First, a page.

Bailey, who rose to fame as one-half of the sister singing duo Chloe x Halle, was announced as the star of “The Little Mermaid” back in 2019. Before even seeing any footage from the movie, many of the racists on social media said they would boycott the movie because, they claimed, this version of “The Little Mermaid” pushed a “woke” political agenda. There’s also been a racist agenda to get others to not only boycott the movie but also boycott Disney because of Bailey’s leading role. 

During the media tour to promote “The Little Mermaid,” Bailey was open about her thoughts on the attacks. She told The Face magazine: “As a Black person, you just expect it and it’s not really a shock anymore.” She added that her mentor Beyoncé advised her not to get caught up in the negative comments or reacting to the haters.

Halle Bailey as Ariel in Disney's "The Little Mermaid. " Photo credit: Giles Keyte, Disney Enterprises, Inc.
Halle Bailey as Ariel in Disney’s “The Little Mermaid. ” Photo credit: Giles Keyte, Disney Enterprises, Inc.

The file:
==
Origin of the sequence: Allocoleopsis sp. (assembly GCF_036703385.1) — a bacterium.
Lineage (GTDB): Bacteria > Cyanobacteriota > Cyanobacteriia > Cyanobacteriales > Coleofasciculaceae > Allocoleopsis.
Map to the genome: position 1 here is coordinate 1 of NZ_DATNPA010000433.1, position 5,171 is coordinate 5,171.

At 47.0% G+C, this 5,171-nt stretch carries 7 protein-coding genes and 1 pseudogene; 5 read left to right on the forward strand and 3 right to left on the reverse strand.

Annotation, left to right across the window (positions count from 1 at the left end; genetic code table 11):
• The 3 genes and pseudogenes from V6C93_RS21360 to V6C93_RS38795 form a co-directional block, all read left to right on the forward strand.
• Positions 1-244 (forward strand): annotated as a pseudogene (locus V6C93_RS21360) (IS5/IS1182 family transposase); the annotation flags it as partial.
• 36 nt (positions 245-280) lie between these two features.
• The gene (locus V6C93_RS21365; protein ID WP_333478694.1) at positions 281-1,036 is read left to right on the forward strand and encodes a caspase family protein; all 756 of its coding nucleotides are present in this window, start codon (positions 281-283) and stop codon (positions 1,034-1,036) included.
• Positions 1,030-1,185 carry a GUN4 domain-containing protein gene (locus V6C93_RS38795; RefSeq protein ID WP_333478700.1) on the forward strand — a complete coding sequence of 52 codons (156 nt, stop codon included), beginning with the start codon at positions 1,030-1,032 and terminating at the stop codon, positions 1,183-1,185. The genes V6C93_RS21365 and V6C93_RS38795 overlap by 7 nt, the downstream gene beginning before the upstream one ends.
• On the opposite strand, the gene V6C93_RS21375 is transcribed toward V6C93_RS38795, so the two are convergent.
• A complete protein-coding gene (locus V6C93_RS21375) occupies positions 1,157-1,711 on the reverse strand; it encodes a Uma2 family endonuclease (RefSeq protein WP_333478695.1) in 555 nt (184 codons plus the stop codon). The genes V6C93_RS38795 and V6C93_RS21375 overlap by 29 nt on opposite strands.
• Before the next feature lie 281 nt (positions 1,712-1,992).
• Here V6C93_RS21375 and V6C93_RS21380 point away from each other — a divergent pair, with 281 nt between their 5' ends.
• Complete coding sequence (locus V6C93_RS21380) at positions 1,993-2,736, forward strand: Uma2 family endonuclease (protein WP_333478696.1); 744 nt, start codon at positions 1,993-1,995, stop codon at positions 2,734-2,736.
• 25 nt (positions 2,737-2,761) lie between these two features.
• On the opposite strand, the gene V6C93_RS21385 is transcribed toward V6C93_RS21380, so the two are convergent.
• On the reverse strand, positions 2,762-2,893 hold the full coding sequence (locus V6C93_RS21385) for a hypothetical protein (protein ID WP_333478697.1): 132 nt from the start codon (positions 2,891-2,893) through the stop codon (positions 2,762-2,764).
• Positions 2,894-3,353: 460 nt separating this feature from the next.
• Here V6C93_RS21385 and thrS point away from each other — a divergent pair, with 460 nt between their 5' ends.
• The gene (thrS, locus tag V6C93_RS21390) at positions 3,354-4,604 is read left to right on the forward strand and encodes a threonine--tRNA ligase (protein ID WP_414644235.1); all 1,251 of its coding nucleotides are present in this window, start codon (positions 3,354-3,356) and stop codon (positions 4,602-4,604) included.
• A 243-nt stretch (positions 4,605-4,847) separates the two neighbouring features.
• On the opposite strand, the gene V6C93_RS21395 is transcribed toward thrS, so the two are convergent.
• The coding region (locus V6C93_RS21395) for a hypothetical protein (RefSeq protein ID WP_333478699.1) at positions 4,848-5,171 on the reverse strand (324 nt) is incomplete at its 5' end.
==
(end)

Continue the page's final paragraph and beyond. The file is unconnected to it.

Bailey also noted in The Face interview that she did not get the role in “The Little Mermaid” because of her race. However, she acknowledged how important Black representation is for movies where the principal cast members could consist almost entirely of white people. “People don’t understand that when you’re Black there’s this whole other community. It’s so important for us to see ourselves.”

In a 2022 interview with Entertainment Weekly, “The Little Mermaid” remake director Rob Marshall addressed the controversy about Bailey’s casting: “We just were looking for the best actor for the role, period. The end.” Marshall also says there was “no agenda” in race or politics when it came to deciding who would get the role of Ariel.

“The racism against Halle started the moment she was cast,” Horne says. “Despite an incredible performance, she’s still going to be the target of hate because old-school Disney fans are very conservative regarding their characters.”

Movie critics’ reactions have been mostly positive. Even those who don’t like the movie have praised Bailey and her performance. As for Black movie critics, the responses have been mixed.